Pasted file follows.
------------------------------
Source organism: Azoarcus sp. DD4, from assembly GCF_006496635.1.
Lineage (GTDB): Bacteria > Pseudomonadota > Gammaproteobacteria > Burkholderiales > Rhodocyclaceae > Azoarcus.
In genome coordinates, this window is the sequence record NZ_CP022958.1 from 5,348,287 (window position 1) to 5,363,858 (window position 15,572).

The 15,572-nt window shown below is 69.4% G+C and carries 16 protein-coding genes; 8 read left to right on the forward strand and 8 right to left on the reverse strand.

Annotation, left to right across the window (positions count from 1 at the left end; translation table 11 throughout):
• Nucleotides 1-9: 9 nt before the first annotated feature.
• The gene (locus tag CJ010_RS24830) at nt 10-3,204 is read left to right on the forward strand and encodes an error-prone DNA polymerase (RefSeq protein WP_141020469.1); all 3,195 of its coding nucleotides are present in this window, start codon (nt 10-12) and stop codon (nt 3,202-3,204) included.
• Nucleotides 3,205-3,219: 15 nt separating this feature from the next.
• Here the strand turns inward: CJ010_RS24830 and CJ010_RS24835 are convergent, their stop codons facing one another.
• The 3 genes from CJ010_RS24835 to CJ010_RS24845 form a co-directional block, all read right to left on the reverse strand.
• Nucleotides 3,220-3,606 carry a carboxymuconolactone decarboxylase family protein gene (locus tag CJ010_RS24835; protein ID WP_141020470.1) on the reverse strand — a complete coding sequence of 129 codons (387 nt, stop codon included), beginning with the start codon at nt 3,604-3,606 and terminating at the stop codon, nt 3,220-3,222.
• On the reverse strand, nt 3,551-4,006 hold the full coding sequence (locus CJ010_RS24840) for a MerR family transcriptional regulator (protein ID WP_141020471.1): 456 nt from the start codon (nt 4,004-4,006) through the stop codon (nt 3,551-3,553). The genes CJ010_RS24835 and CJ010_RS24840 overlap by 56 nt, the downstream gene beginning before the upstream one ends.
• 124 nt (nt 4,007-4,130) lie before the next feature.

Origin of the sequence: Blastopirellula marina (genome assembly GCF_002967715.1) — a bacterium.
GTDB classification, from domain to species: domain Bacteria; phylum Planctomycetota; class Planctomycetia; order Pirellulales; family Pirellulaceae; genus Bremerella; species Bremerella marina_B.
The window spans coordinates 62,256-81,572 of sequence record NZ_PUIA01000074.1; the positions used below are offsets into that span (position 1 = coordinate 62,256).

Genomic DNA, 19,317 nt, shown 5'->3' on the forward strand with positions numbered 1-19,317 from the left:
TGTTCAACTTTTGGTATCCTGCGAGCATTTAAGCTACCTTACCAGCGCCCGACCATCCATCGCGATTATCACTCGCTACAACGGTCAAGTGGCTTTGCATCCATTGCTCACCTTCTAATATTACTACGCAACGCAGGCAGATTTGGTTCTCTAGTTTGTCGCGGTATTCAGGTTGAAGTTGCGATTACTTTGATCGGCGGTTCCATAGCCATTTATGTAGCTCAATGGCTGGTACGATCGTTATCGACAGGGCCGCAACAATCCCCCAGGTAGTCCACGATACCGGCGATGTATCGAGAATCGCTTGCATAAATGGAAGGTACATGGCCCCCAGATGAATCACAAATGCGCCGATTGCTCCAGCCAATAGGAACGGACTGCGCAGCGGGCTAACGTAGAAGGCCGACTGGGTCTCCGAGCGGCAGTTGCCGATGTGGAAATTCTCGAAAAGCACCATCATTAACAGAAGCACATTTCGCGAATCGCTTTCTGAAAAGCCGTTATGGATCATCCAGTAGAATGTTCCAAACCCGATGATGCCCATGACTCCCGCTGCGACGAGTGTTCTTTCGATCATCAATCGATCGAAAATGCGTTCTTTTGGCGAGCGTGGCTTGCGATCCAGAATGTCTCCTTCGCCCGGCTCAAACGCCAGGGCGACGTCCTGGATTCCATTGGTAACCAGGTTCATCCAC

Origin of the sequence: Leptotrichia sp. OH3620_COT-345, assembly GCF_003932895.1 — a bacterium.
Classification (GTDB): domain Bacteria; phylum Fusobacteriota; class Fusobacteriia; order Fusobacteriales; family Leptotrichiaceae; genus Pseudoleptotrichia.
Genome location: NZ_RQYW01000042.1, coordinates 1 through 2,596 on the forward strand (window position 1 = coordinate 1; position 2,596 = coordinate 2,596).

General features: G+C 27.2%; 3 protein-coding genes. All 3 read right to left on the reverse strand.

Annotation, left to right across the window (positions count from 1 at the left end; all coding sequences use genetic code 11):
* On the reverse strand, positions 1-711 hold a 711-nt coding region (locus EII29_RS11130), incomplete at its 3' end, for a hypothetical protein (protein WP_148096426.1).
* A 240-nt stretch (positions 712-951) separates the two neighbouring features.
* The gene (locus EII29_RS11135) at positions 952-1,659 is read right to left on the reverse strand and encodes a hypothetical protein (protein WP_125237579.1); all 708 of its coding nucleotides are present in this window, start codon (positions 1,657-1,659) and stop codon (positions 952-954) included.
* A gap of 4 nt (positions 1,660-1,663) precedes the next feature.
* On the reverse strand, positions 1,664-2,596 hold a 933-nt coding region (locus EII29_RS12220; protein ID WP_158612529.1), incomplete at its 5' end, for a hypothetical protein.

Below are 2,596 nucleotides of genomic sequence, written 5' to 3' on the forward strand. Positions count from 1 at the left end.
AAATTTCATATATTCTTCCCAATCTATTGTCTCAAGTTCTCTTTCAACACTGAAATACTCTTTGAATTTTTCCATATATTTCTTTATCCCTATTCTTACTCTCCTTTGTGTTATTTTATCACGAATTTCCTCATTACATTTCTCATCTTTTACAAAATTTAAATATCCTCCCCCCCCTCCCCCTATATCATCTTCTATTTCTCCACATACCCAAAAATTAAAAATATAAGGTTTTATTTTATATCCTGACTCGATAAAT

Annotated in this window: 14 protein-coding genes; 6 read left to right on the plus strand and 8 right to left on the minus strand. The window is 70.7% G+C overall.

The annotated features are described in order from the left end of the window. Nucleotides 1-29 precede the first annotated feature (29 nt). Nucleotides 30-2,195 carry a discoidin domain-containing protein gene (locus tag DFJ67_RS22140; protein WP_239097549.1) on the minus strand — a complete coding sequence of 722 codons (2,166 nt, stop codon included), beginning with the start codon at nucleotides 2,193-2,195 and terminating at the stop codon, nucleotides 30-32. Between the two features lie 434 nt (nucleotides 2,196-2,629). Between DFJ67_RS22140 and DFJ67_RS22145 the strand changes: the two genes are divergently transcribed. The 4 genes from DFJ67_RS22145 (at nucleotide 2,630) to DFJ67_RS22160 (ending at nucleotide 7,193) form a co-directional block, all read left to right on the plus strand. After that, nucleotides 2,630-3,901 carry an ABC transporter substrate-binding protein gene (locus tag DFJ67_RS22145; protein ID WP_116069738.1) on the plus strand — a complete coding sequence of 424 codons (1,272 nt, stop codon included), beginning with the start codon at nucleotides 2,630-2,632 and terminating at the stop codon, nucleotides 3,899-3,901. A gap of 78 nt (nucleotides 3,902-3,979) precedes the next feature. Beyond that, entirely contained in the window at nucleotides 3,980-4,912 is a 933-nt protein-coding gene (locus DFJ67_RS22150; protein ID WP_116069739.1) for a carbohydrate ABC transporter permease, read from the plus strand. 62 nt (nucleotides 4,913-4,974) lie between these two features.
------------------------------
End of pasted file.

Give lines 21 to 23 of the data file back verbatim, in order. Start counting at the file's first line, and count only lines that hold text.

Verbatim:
Genome location: NZ_RQYW01000042.1, coordinates 1 through 2,596 on the forward strand (window position 1 = coordinate 1; position 2,596 = coordinate 2,596).

General features: G+C 27.2%; 3 protein-coding genes. All 3 read right to left on the reverse strand.

Annotation, left to right across the window (positions count from 1 at the left end; all coding sequences use genetic code 11):